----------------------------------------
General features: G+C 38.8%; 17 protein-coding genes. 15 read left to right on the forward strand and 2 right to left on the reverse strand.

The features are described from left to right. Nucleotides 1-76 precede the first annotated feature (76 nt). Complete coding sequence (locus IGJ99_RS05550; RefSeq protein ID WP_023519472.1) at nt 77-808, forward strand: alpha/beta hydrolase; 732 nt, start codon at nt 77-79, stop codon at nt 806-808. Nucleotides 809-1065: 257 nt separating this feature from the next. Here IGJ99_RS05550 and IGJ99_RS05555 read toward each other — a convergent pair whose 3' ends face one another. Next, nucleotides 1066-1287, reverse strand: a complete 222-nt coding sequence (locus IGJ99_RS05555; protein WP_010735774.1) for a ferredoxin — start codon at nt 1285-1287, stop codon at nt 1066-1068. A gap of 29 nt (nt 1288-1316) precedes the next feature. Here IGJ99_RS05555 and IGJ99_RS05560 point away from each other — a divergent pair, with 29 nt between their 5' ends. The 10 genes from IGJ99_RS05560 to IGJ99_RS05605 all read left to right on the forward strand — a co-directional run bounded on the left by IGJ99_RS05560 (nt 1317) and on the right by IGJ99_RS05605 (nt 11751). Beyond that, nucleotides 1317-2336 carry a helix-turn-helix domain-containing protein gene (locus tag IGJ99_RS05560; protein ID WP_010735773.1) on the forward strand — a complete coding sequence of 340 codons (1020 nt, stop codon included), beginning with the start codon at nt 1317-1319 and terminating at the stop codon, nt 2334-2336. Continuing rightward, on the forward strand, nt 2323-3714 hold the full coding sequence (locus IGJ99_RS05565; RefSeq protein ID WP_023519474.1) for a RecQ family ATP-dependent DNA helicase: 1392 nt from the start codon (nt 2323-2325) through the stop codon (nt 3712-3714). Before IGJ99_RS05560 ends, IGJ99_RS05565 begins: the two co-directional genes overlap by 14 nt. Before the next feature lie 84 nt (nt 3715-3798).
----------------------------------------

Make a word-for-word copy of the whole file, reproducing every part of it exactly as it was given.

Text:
General features: G+C 38.8%; 17 protein-coding genes. 15 read left to right on the forward strand and 2 right to left on the reverse strand.

The features are described from left to right. Nucleotides 1-76 precede the first annotated feature (76 nt). Complete coding sequence (locus IGJ99_RS05550; RefSeq protein ID WP_023519472.1) at nt 77-808, forward strand: alpha/beta hydrolase; 732 nt, start codon at nt 77-79, stop codon at nt 806-808. Nucleotides 809-1065: 257 nt separating this feature from the next. Here IGJ99_RS05550 and IGJ99_RS05555 read toward each other — a convergent pair whose 3' ends face one another. Next, nucleotides 1066-1287, reverse strand: a complete 222-nt coding sequence (locus IGJ99_RS05555; protein WP_010735774.1) for a ferredoxin — start codon at nt 1285-1287, stop codon at nt 1066-1068. A gap of 29 nt (nt 1288-1316) precedes the next feature. Here IGJ99_RS05555 and IGJ99_RS05560 point away from each other — a divergent pair, with 29 nt between their 5' ends. The 10 genes from IGJ99_RS05560 to IGJ99_RS05605 all read left to right on the forward strand — a co-directional run bounded on the left by IGJ99_RS05560 (nt 1317) and on the right by IGJ99_RS05605 (nt 11751). Beyond that, nucleotides 1317-2336 carry a helix-turn-helix domain-containing protein gene (locus tag IGJ99_RS05560; protein ID WP_010735773.1) on the forward strand — a complete coding sequence of 340 codons (1020 nt, stop codon included), beginning with the start codon at nt 1317-1319 and terminating at the stop codon, nt 2334-2336. Continuing rightward, on the forward strand, nt 2323-3714 hold the full coding sequence (locus IGJ99_RS05565; RefSeq protein ID WP_023519474.1) for a RecQ family ATP-dependent DNA helicase: 1392 nt from the start codon (nt 2323-2325) through the stop codon (nt 3712-3714). Before IGJ99_RS05560 ends, IGJ99_RS05565 begins: the two co-directional genes overlap by 14 nt. Before the next feature lie 84 nt (nt 3715-3798).